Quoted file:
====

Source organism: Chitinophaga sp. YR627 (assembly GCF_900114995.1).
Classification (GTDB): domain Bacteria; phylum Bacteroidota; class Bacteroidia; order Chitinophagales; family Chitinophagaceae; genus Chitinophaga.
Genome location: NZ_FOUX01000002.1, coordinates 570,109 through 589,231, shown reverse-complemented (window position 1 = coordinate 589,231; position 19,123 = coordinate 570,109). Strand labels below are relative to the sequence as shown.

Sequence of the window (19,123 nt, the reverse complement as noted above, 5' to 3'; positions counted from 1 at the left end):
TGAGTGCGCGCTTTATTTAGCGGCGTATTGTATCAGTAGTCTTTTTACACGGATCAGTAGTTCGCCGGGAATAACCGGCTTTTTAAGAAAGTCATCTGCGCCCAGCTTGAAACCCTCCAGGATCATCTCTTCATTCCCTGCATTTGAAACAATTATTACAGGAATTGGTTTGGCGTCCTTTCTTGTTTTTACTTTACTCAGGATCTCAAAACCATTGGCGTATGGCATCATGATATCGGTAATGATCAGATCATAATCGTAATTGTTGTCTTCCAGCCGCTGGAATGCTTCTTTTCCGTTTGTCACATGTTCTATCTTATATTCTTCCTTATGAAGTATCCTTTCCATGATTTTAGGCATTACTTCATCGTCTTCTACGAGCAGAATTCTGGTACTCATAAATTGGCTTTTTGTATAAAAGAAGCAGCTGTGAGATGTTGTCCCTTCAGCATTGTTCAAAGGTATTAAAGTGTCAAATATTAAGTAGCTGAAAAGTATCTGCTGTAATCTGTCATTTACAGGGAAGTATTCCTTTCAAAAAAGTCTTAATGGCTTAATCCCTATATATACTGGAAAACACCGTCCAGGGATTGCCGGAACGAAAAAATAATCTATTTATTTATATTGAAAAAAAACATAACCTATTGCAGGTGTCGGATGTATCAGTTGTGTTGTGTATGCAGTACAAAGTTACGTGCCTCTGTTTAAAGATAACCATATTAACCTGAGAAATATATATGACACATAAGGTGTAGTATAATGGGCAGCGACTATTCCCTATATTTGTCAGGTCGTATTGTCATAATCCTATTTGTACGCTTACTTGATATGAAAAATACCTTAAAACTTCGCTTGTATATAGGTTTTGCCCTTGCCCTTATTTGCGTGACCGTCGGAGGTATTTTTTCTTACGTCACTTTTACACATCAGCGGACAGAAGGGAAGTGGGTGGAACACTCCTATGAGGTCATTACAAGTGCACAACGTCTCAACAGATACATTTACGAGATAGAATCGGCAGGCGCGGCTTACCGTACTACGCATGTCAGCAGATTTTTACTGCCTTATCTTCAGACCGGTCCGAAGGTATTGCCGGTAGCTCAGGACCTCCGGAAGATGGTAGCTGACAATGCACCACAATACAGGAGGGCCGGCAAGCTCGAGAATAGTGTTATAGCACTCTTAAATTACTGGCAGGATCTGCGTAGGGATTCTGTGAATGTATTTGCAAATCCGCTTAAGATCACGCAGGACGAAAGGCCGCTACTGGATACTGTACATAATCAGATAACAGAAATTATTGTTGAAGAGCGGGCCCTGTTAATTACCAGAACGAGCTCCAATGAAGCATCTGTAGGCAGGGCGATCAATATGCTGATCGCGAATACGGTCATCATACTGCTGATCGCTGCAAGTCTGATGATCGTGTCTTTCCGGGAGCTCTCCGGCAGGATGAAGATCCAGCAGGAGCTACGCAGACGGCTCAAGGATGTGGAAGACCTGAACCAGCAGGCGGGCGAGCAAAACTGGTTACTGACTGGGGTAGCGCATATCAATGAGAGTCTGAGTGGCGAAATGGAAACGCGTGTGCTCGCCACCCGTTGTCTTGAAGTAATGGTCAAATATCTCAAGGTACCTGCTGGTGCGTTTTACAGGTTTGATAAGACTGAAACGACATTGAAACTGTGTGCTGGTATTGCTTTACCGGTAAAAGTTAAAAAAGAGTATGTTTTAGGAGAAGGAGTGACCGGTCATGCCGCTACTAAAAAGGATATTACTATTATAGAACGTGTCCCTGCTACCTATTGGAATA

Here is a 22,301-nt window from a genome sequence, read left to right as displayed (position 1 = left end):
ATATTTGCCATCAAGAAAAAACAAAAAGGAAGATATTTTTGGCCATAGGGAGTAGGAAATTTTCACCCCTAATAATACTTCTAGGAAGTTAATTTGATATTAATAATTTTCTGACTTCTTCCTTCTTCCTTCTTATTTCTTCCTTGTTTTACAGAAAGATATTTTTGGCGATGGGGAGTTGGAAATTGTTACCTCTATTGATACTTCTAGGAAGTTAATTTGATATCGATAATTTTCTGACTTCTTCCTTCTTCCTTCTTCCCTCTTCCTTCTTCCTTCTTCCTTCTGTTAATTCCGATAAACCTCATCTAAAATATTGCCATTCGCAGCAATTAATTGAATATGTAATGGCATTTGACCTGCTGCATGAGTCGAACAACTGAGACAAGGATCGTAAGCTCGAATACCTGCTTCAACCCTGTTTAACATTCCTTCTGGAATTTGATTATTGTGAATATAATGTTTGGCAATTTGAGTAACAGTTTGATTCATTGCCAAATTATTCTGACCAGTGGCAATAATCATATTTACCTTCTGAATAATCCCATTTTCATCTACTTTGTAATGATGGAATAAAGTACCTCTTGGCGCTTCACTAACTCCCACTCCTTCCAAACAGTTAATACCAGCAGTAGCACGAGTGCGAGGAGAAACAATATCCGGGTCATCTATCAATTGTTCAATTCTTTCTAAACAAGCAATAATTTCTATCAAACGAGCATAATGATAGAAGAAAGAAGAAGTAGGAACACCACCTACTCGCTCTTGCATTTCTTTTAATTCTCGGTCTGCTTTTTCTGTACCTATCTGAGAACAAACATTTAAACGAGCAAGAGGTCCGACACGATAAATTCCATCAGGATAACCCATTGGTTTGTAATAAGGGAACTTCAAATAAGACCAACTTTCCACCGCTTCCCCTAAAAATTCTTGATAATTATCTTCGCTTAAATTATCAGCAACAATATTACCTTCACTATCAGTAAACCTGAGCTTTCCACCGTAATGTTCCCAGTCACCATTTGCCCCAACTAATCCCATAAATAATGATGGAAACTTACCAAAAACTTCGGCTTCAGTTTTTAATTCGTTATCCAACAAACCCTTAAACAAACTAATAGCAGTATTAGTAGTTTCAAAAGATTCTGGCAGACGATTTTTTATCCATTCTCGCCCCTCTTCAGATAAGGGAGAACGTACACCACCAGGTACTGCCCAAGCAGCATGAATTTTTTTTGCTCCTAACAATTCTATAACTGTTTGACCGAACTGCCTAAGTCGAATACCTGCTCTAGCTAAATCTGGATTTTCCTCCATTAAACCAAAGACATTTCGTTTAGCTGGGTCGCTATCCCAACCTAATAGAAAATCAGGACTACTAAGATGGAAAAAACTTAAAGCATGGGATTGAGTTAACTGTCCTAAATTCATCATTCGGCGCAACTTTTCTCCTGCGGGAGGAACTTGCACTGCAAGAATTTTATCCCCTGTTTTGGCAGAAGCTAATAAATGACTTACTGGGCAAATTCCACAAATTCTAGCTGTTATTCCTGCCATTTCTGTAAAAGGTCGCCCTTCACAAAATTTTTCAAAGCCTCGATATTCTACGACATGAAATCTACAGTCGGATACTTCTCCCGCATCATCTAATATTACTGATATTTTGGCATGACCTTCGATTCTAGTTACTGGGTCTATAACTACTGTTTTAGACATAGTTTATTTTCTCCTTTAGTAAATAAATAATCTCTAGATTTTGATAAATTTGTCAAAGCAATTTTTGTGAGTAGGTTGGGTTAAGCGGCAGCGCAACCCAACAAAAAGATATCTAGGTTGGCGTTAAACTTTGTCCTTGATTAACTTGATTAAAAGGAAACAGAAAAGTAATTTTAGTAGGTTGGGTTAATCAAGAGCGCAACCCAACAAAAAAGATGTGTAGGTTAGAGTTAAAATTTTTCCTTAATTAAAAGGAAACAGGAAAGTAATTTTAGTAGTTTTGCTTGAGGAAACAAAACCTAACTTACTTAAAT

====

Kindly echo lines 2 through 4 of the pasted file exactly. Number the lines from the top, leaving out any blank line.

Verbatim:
Classification (GTDB): domain Bacteria; phylum Bacteroidota; class Bacteroidia; order Chitinophagales; family Chitinophagaceae; genus Chitinophaga.
Genome location: NZ_FOUX01000002.1, coordinates 570,109 through 589,231, shown reverse-complemented (window position 1 = coordinate 589,231; position 19,123 = coordinate 570,109). Strand labels below are relative to the sequence as shown.

Sequence of the window (19,123 nt, the reverse complement as noted above, 5' to 3'; positions counted from 1 at the left end):